Reading A Life Discarded made me realise how important the subject’s character is and whist you would imagine reading a diary would give you a surfeit of character, in this case, and many other’s I suspect this isn’t the case. We can draw some conclusions, as Alex Master’s did, and would imagine we would see the an emerging wisdom as the writer reaches into old age; we don’t, this ‘I’ appears to reject the growing older and wiser maxim, and that’s the problem when the subject emerges from the pages of the notebooks, I simply wasn’t sure that they shouldn’t have been left within them.

I’d like to thank the publishers 4th Estate for allowing me to read a copy of this quirky book, ahead of publication today, 5 May 2016. This unbiased review is my thanks to them.

Posted in Uncategorized

Calling All Budding Novelists!!

WHSMITH
Bonnier Zaffre

I have been asked to remind all budding novelists that Bonnier Zaffre are offering a magnificent prize for one lucky winner! Don’t delay you need to submit before 31 May 2016!

The couple behind Britain’s biggest Book Club, Richard and Judy, are offering a £50,000 publishing deal for first-time authors.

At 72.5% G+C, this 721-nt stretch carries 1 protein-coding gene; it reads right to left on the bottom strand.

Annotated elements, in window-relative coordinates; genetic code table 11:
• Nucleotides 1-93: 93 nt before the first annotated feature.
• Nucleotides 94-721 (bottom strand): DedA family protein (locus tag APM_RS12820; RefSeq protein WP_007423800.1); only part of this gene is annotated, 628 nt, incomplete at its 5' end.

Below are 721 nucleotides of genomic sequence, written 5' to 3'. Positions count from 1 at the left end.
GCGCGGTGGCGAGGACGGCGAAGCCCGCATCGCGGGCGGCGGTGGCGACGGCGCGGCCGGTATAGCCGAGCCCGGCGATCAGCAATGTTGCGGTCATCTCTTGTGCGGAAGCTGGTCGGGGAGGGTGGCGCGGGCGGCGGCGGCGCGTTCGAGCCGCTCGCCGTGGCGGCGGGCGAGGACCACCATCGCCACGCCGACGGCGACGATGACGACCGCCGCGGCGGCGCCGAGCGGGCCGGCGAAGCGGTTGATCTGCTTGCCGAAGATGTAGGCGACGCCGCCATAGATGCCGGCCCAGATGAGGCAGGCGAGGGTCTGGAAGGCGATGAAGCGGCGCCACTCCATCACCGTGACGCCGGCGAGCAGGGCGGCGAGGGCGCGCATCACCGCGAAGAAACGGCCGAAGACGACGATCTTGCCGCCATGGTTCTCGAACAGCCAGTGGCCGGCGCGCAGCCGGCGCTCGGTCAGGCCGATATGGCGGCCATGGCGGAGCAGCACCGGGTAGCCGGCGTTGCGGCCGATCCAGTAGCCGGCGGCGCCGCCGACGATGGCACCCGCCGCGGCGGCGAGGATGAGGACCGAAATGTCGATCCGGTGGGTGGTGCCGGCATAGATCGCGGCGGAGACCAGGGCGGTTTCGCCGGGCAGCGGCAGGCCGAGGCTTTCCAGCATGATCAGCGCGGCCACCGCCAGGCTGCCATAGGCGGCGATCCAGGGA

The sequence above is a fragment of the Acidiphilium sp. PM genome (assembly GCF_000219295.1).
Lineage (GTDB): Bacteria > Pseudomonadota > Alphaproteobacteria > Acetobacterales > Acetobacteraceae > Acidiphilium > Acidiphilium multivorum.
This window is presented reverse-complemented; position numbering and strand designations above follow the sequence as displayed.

Richard Madeley and Judy Finnigan have launched a lucrative competition to find a new bestselling writer. The winner, who must be a first-time author, will win a £50,000 publishing deal with Bonnier Zaffre and receive specialist advice from literary agency Furniss Lawton.

”Search for a Bestseller”, supported by WHSmith, will open to unpublished writers on the 10 March 2016. Writers must submit 10,000 words, plus a synopsis of the novel. It must be a piece of original fiction that is aimed at adults. The full terms and conditions can be found here: http://www.richardandjudy.co.uk/rjbestseller.

After leaving their hugely successful Channel 4 TV series, where they fronted a weekly 15-minutes book club, the couple teamed up with WHSmith in 2010 to continue to share their passion for books. From day one, the Richard and Judy Book Club broke WHSmith records when it’s first recommendation, Sister, by Rosamund Lupton, made Number 1 paperback and became the fastest- selling title by a debut author in WHSmith’s 200-year history. Since then, the Book Club has gone from strength to strength showcasing an abundance of writing talent, from debut novelists to highly acclaimed authors.

Aspiring authors have until 31 May 2016 to submit their entries, via Richard and Judy’s website. The couple will lead the selection process, helped by editors from Bonnier Zaffre and agents at Furniss Lawton. The £50,000 publishing deal will be for world rights.